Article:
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Chapter 5

Learning
Behaviorism/Learning
• founded by Watson
• influenced by the works of Skinner, Pavlov and Bandura
• focuses on observable behavior
• focuses on how and what we learn
• learning is defined as a change in behavior (do not confuse this with
acquiring new information - REMEMBER, behaviorists are only interested in
behaviors that can be seen)
• behavior is influenced by the environment (situations or people around us)
and past experiences
Learning is explained by the use of three theories: classical conditioning, operant
conditioning, and observational learning

Classical conditioning- Pavlov's work with animals

According to Pavlov and Watson, humans and animals learn or change behavior
through the use of the same principles. According to this theory, we learn through
creating associations.

Basic terms:

stimulus - something that produces a reaction or change


response - a reaction
conditioned- learned
unconditioned- no learning needed, natural

Pavlov then combined the four terms:

conditioned stimulus(CS) - something that produces a reaction or change that we


learn to respond to (before conditioning this is called the neutral stimulus)
conditioned response(CR) - learned reaction
unconditioned stimulus(UCS) - something that produces a reaction or change that
we naturally respond to (no learning is necessary)
unconditioned response(UCR) - a natural response

For example, if someone came up behind you and dropped a stack of books,
making a loud noise, you would naturally jump. If the person first started to
whistle, then dropped the stack of books, you would still jump. If the person
continues to whistle and then drop books, eventually you will jump when you hear
someone whistle. An association has been created between whistling and loud
noise. You know respond to the whistling like you would respond to the loud noise.
In this example, the loud noise is the UCS (something that you naturally respond
to). The whistling is the CS (something that you learned to respond to). Jumping
when you hear the loud noise is the UCR (natural reaction - startle response) and
jumping when you hear whistling is the CR (learned reaction - you did not jump
when you heard whistling until the whistling was associated with the loud noise).

Remember that the responses are always emotional reactions or behaviors.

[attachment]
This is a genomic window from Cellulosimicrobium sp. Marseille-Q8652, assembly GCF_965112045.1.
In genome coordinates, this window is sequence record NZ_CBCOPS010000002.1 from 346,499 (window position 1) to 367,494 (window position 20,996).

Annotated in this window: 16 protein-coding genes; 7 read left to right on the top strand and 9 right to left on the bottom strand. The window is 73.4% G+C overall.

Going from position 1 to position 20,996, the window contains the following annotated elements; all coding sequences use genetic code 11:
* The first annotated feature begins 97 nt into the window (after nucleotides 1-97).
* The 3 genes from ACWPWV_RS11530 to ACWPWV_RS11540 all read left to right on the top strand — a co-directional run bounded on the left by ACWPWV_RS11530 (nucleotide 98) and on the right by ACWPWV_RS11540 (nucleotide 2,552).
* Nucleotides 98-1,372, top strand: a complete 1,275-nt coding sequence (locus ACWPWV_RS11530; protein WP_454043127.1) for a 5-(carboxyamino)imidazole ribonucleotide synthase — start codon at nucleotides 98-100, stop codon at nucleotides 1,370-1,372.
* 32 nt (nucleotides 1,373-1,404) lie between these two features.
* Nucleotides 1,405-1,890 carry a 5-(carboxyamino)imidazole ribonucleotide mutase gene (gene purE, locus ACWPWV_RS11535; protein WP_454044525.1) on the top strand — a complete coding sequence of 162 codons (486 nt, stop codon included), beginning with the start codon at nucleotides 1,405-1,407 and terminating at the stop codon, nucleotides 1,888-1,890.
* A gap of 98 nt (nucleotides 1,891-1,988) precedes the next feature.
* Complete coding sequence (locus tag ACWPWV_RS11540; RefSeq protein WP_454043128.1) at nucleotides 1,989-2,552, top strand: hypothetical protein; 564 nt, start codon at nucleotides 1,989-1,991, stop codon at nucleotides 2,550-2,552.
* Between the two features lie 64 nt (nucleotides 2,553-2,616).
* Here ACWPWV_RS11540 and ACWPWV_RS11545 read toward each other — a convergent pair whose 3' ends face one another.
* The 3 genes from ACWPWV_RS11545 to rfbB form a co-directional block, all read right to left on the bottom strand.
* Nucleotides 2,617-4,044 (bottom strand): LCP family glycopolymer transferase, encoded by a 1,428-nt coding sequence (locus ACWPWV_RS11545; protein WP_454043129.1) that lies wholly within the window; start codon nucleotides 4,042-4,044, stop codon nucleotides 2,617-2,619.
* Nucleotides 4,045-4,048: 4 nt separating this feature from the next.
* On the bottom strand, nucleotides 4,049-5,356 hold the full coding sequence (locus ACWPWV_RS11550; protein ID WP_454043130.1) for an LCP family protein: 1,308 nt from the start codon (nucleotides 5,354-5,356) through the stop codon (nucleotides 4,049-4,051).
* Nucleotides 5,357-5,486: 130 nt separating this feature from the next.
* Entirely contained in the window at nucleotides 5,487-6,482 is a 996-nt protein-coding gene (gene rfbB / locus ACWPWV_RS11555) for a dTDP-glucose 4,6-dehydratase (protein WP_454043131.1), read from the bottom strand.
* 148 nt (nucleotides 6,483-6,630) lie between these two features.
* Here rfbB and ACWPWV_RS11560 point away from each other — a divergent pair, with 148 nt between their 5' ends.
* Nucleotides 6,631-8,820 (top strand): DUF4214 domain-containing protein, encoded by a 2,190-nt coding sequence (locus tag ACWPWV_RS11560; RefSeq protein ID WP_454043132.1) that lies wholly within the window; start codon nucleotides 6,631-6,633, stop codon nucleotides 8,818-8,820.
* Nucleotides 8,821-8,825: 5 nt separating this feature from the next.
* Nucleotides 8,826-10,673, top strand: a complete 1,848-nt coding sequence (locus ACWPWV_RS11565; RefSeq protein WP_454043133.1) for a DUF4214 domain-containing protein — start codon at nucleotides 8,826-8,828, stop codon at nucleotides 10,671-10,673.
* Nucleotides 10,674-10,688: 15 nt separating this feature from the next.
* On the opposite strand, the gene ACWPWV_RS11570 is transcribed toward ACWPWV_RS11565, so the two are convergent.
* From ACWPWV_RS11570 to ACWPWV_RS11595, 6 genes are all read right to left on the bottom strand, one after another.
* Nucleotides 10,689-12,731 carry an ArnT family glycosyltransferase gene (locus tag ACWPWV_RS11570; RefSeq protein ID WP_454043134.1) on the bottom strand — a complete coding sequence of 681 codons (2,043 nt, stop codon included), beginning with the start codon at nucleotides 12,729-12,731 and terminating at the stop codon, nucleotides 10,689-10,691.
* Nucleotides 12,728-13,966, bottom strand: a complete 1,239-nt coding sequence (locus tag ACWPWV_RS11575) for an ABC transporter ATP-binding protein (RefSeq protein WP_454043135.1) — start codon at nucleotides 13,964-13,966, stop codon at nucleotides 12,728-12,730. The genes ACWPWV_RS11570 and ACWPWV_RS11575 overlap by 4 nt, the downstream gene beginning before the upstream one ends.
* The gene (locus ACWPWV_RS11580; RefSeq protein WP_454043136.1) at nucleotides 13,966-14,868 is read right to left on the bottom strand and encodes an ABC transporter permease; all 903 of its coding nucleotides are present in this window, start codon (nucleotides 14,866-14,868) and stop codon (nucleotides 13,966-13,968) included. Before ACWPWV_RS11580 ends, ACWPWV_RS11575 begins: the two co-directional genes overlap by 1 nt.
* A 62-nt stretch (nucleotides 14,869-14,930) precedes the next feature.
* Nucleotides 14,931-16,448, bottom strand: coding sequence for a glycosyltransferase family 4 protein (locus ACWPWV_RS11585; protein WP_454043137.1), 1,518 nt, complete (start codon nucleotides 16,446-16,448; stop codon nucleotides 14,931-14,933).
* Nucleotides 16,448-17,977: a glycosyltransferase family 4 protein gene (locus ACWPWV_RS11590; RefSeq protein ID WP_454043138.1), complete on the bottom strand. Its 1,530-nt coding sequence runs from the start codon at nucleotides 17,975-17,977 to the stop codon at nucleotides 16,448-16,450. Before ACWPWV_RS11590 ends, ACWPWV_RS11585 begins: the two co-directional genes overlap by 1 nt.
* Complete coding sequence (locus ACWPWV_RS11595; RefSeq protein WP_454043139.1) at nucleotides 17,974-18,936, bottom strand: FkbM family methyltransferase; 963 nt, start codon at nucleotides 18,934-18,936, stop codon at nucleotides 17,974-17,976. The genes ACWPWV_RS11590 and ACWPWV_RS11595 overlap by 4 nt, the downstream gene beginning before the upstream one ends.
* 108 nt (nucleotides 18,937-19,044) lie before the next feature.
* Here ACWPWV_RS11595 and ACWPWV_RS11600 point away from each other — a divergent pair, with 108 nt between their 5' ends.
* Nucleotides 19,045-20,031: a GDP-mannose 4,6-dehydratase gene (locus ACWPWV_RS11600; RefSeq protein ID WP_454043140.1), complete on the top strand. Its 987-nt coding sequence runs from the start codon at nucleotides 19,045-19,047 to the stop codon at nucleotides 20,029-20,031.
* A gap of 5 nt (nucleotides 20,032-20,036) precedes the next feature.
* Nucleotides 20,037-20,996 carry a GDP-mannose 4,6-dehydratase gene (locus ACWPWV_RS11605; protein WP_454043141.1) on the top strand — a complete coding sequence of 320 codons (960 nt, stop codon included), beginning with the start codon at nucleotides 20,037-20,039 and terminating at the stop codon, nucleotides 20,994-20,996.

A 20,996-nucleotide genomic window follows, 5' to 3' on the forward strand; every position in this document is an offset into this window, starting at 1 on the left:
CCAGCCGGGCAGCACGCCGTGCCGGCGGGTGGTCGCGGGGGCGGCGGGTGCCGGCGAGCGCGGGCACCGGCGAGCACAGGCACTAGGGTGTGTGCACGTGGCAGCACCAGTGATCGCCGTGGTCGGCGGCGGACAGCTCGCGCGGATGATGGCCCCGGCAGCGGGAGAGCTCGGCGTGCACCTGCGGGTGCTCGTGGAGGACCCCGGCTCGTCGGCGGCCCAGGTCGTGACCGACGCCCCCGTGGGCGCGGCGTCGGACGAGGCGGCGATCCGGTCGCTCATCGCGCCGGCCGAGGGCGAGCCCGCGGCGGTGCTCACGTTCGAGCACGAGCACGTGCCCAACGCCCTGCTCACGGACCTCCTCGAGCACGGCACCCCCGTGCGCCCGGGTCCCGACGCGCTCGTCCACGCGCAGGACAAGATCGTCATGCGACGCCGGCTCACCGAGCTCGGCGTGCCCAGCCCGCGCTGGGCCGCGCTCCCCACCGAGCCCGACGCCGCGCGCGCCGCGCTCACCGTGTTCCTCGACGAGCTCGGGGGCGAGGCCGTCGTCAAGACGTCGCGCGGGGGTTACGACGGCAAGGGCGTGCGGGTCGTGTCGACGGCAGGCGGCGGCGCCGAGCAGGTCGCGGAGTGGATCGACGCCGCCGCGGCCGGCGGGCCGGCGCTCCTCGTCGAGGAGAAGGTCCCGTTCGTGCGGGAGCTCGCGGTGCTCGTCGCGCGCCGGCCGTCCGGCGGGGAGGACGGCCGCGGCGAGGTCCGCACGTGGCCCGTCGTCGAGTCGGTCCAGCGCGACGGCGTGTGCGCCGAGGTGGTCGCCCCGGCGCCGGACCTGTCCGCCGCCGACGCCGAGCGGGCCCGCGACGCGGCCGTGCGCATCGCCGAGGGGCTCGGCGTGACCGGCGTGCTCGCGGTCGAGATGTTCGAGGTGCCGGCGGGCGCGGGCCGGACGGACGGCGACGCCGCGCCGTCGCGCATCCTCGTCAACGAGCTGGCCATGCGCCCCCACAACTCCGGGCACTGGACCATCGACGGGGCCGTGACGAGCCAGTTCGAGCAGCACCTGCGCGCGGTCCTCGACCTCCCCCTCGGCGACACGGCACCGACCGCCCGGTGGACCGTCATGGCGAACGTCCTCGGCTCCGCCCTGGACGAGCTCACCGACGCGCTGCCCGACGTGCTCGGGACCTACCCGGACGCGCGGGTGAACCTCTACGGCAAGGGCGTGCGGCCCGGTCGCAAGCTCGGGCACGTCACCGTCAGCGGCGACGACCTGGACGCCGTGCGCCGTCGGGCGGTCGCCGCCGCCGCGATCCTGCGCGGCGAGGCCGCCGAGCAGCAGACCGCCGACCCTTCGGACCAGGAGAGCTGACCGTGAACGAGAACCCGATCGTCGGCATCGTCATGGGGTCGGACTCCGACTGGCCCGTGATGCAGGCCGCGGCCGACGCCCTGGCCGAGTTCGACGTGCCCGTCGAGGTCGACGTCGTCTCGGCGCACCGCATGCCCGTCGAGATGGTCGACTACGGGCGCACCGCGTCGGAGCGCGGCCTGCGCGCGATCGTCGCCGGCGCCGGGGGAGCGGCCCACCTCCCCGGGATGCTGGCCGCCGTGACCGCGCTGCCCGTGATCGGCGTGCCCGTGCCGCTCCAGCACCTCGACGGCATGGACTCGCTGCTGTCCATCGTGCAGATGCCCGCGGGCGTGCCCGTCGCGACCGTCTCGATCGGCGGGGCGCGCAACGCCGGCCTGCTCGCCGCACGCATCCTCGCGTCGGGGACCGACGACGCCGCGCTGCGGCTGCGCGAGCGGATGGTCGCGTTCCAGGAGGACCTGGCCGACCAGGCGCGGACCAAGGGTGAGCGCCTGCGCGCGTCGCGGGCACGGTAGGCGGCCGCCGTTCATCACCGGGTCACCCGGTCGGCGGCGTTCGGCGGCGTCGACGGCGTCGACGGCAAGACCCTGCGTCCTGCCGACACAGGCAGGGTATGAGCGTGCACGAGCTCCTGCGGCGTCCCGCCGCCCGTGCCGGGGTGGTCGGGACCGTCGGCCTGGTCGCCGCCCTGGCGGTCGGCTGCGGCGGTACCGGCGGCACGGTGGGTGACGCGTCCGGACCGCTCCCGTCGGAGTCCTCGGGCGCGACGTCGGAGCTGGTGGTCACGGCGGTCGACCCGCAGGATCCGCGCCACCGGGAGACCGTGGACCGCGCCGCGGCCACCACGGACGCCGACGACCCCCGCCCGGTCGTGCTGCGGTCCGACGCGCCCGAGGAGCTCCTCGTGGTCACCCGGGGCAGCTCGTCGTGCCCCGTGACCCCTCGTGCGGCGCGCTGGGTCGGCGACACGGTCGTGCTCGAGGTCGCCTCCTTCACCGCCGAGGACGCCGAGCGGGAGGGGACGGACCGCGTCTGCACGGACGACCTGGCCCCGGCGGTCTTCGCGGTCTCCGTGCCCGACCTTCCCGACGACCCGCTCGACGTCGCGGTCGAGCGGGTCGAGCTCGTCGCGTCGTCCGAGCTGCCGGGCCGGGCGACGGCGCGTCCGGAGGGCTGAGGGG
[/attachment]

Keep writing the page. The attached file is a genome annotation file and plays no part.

Stimuli are likely to be objects, situations, events, or other "things" in the
environment. These definitions provide a very basic understanding of classical
conditioning. Classical conditioning can be much more difficult, and associations
can be made with other learned associations. We will not discuss this higher
order conditioning in this course.

When using classical conditioning during the training phase, the soon to be CS
must be presented before the UCS. This principle is called contingency, which
means that the CS will predict the UCS. The person or animal will respond to this
once neutral stimulus because it now predicts the UCS. In the example above, you
jump when you hear someone whistle because it predicted the dropping of the
books or the loud noise. If the person had whistled after dropping the books (the
UCS came first and the CS was presented), no conditioning would take place.

Another important principle in classical conditioning is contiguity. Contiguity


indicates the degree of the association. To ensure contiguity, the UCS is presented
immediately after the CS. If someone whistles and then five minutes later drops
books, you will not associate the whistle with the loud noise. At least one
exception to this principle exists: taste aversion. Lets say that we ate at Taco Bell
tonight. Five hours later, you get sick because of some bacteria in your system.
Regardless of the source of the bacteria, you are likely to become nauseated in
the future when you eat Taco Bell food or even pass the restaurant. When we
become ill, we are biologically prepared (preparedness), to associate the
illness with something that has been ingested. Contiguity, in this case, becomes
irrelevant.

In the Taco Bell example, the food is the CS and becoming nauseated when eating
the food or passing the restaurant is the CR. The UCS is the bacteria and the UCR
is becoming ill in response to the bacteria.
Do the practice exercises listed on the web site to test your
understanding of these terms.

Additional terms:

generalization - responding to stimuli that are similar to the CS (jumping when


you hear a high-pitched voice, becoming nauseated when you smell tacos made
by your mother)
discrimination - learning to respond to only the CS (As a young child, a little girl
had a bee put into her pants by a mean babysitter. The child learned to fear bees,
as well as all flying insects (generalization). Eventually the little girl learns through
experience that gnats and flies do not bite her. She no longer fears these flying
insects. She learns to fear only bees (discrimination)).

Extinction - no longer responding to the CS - Eventually the human or animal will


learn that the CS no longer predicts the UCS. Once this lakc of prediction is
understood, the individual stops responding to the CS. (A person hears a librarian
whistling, but she does not make any other noise; A nurse walks into the room
whistling and does not make any other noise. Soon the individual will stop
jumping when hearing people whistle). To produce extinction, present the CS
without the UCS.

Spontaneous recovery - relearning the association and CR at a faster rate than


the original learning (ie., To condition Tom to jump when he heard a whistle, I had
to whistle and drop books 10 different times. After Tom is conditioned, we
extinguish the behavior. How? We present the CS (whistle) without the UCS